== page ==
Marlene Dietrich (December 21, 1901 ­ May 6, 1992) is certainly a figure deserving of memorializing and emulation in this 25th anniversary year of her death, "at a time," writes Director Oliver Conant, "when Americans are becoming increasingly anxious and uncertain about the ugliness, bigotry and moral incoherence" of which we see more and more each day, and "are looking for examples of people who combined talent, glamour, sexiness and high principles.  What better way," he asks, "to recover these values?" With this noble purpose, he has co-written and co-designed this show in collaboration with its star, 24-year-old Polish-American Justyna Kostek, though the real star of the evening is the pianist Jojo Mainelli, who accompanies from memory his own arrangements of 11 songs Dietrich sang.

[I hope we may look forward to No for an Answer at Medicine Show or perhaps at York? The latter has announced plans for a modern, country music adaptation of Shakespeare's Measure for Measure. That's the play Brecht & Eisler adapted in their anti-racist, anti-fascist Roundheads & Pointedheads, which they were working on when Brecht first met Blitzstein and inspired Cradle. The work has also never had a full NYC production with Eisler's marvelous score, though Karyn Levitt has been touring internationally singing Eisler's songs, including two from this show.
Of course the York does have to be careful: At least one patron canceled his subscription over an anti-Trump speech from the stage. Artistic Director James Morgan proposed writing him a friendly letter, suggesting they get together and perhaps go out and "grab some pussy." I chided him, advising rather the high road, recalling how Dorothy Parker replied to the request to use the word "horticulture" in a sentence: "You can lead a horticulture, but you can't make her think!" (One of Blitzstein's best songs was a setting of Parker's poem "War Song" - see]

[Scalia/Ginsburg ]

Last but not least on our political musical theater list is a work much enjoyed at Glimmerglass Aug. 4, 2017, mentioned in our review (at of a Donizetti opera there, but not in Opera News' coverage of the season. Perhaps that's due to the magazine's relatively recent policy of not covering performances with piano only. Or perhaps because the work is not really an opera, but rather a parody pastiche, piecing together quotations, both musical and textual. [In this regard, Derrick Wang's Scalia/Ginsburg reminds me of two works of my own: Beowulf or The Great Dane, performed at Harvard in 1970, Cornell 1977, which quotes from 30 sources in 15 minutes, out-Schickeleing P.D.Q. Bach; and Hannah, a Biblical opera premiered in Germany in 1980, in NY in 2014, the only footnote-replete libretto I had ever seen ­ until now. Wang's work is that of a consummate attorney and composer. I can think of at least five composers who seriously considered studying or did study law early in their careers ­ Schumann, Tchaikovsky (the subject of a beautifully sensitive musical portrait given by NYFOS at Merkin Hall Jan. 24, 2017), Stravinsky, Joel Mandelbaum, and myself. But Wang seems to be the first to succeed equally in both fields, and his Scalia/Ginsburg is a triumph of both citation and original, musical synthesis.]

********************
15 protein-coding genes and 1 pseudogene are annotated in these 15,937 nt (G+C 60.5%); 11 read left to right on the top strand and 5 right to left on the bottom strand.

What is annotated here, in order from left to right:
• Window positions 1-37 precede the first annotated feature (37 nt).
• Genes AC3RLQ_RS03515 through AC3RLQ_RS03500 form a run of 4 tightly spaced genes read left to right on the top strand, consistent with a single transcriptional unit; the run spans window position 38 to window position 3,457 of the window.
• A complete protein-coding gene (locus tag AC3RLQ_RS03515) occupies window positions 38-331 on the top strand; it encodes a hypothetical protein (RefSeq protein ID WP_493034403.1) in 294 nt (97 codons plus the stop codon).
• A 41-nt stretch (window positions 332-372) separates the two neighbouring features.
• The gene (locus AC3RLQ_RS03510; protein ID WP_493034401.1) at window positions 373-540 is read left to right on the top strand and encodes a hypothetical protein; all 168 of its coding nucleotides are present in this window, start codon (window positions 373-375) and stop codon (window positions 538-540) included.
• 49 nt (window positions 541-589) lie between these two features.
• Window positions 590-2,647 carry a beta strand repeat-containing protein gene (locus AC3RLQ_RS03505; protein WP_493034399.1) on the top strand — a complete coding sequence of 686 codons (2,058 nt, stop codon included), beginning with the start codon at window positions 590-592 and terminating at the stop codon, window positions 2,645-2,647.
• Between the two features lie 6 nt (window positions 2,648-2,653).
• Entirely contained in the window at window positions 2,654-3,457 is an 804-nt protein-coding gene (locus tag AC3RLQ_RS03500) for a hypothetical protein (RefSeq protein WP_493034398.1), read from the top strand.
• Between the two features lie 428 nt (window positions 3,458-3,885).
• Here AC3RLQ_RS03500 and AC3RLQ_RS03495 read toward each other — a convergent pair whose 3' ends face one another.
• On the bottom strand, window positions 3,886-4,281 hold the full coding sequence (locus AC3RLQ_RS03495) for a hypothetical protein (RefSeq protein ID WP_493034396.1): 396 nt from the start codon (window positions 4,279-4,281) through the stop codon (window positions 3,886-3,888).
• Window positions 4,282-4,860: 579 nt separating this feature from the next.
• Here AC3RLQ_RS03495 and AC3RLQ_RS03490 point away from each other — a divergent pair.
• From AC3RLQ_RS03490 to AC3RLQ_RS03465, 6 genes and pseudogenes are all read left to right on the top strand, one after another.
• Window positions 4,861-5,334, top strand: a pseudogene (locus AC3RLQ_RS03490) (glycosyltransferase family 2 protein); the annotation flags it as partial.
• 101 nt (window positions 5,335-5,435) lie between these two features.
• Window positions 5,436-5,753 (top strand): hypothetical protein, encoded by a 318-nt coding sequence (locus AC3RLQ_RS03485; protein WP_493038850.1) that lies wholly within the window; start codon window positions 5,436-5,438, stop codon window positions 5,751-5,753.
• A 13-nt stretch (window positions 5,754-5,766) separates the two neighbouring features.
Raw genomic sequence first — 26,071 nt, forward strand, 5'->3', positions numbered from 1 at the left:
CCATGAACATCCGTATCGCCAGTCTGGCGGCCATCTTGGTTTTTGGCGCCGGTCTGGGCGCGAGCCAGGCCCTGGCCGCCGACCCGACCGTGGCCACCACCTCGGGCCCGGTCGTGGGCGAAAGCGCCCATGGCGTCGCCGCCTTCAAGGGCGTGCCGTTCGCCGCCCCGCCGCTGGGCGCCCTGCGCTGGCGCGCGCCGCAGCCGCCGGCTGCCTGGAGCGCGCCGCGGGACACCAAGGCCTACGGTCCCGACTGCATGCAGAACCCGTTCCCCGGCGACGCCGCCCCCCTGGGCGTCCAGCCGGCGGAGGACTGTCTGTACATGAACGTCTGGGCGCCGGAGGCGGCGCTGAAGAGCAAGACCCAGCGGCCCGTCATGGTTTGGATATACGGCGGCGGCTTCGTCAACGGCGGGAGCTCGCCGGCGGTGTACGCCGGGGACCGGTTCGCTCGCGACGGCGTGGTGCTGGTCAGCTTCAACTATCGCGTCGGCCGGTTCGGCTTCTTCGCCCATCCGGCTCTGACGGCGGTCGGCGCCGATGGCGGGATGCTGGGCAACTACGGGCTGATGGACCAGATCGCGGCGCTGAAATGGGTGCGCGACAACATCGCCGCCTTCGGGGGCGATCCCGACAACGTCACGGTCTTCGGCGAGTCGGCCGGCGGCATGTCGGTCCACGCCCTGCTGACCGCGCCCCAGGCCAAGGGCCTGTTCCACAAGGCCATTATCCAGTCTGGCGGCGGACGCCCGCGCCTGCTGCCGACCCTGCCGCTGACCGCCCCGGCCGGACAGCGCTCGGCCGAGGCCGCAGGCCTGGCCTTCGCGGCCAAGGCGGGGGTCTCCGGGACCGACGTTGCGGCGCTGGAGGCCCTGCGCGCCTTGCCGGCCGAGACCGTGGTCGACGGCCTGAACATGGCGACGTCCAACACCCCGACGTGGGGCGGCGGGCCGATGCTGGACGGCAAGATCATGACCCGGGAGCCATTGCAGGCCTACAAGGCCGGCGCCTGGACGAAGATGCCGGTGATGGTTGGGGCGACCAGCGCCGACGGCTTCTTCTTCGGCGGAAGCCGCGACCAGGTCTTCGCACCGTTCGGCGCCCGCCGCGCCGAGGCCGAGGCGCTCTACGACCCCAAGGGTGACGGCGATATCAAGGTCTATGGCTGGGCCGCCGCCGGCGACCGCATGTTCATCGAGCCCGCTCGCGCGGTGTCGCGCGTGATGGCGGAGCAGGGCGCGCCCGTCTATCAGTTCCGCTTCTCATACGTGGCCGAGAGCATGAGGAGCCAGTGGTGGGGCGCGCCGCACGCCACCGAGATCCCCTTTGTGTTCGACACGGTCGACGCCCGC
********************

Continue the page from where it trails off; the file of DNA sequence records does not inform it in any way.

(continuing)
The premise builds on the actual friendship of the Supreme Court's most progressive and most reactionary justices, who found common ground in a love of opera, and who both loved this piece, the libretto for which was published in the Columbia Law Journal of Law & the Arts, with prefaces by both justices, and footnotes citing their words (from opinions and interviews) and the musical quotations used "from Händel, Mozart, Rossini, Bellini, Verdi, Offenbach, Bizet, Sullivan, Puccini, Strauss, et al."
(See links from the composer's website,

Ruth Bader Ginsburg particularly loved being portrayed as a coloratura diva (Mary Beth Nelson here), and Antonin ("Nino") Scalia (sung by tenor William Burden) appreciated the portrait of his hard-working Italian immigrant father. Originally premiered in Castleton, VA in 2015, the work was revised for Glimmerglass in 2017, taking into account Scalia's death on Feb. 13, 2016. It now has him exiting the stage with "The Commentator," a contemporary (re?-)incarnation of Don Giovanni's Commendatore (Brent Michael Smith), with a parting verbal shot at Ginsburg: "You're still wrong!" Humor is thus allowed to alleviate the tension that still rankles over the Garland/Gorsuch controversy as to who should have succeeded Scalia on the Court. And perhaps that's the only safe, sane way we can hope to get through this period: with humor.

LEONARD LEHRMAN is the composer of 229 works to date, including 11 operas and 7 musicals, and Founder/Director of The Metropolitan Philharmonic Chorus. He edited the 3-volume Marc Blitzstein Songbook, authored the Greenwood Press bio-bibliography, and adapted/completed 20 Blitzstein works, including the opera Sacco and Vanzetti. He has been writing for NMC since 2001. [Website:]